Last week I had a chance to cath up with some friends from gradschool in the US, all of them trained as political scientists. And as I expected, none of them had ever heard the term “political settlement”, which features so prominently in development debates this side of the Atlantic (to be honest, I myself first heard the term when applying for my current position in ESID). Why is the central concept in British development politics absent from American academia? And, is there a way to bridge the gap so that we stop talking past each other?

If you work on development politics in the UK, Western Europe, and increasingly some African and Asian countries, chances are you have encountered the idea of “political settlement”: perhaps through the work of Mustaq Khan, or through that of James Putzel, or even through the British government’s own definition, as formalized by the UK Department for International Development (DFID); call it the SOAS-LSE-Whitehall triangle, if you will.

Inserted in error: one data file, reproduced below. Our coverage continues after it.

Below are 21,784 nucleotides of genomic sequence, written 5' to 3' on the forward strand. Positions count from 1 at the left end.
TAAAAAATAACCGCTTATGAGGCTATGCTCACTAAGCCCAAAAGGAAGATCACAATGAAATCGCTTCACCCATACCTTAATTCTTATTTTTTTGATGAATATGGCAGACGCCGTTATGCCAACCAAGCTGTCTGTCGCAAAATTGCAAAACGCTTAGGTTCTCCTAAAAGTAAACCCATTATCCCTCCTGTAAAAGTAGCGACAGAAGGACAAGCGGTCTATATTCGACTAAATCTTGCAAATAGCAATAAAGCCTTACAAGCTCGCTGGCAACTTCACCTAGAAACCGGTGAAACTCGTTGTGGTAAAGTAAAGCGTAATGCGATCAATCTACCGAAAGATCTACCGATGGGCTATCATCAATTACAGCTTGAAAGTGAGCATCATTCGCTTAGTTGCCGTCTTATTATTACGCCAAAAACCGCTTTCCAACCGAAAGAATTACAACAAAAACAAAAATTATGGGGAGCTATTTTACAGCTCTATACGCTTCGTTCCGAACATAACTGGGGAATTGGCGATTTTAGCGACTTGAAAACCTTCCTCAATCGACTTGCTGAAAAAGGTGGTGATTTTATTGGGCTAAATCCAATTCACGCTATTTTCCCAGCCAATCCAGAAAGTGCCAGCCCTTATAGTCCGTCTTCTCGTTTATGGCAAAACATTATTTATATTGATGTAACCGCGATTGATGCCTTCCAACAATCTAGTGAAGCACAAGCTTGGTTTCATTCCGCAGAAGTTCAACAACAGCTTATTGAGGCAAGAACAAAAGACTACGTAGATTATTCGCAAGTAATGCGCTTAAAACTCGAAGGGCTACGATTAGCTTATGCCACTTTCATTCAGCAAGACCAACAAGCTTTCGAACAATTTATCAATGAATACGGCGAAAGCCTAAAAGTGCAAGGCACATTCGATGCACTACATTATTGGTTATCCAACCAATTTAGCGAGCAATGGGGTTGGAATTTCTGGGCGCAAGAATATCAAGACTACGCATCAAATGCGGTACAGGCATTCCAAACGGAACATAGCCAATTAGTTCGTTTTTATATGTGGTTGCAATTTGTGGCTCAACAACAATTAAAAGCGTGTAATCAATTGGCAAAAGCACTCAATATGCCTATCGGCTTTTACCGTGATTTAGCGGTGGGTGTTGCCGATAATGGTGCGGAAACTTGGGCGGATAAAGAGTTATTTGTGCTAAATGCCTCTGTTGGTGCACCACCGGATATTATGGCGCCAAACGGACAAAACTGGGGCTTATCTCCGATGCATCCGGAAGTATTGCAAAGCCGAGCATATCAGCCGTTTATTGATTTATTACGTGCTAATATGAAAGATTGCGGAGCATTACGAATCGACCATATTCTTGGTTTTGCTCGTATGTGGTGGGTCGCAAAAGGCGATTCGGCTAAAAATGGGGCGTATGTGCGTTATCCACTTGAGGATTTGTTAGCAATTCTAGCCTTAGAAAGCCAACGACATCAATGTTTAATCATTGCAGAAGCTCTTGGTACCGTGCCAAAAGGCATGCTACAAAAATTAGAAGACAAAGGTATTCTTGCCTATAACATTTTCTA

diJohn and Putzel 2009 (building on Khan): “political settlements are bargaining outcomes  among contending elites … ‘political settlement’ refers to the balance or distribution of power between contending social groups and social classes, on which any state is based.”

Khan 2010: “A political settlement is a combination of power and  institutions that is mutually compatible and also sustainable in terms of economic and political viability.”

DFID 2010: “The concept of a ‘political settlement’ describes the types of informal as well as formal political bargains that can end conflict and bring sustainable peace, promote reform, development and poverty reduction – or fail to achieve any such progress.”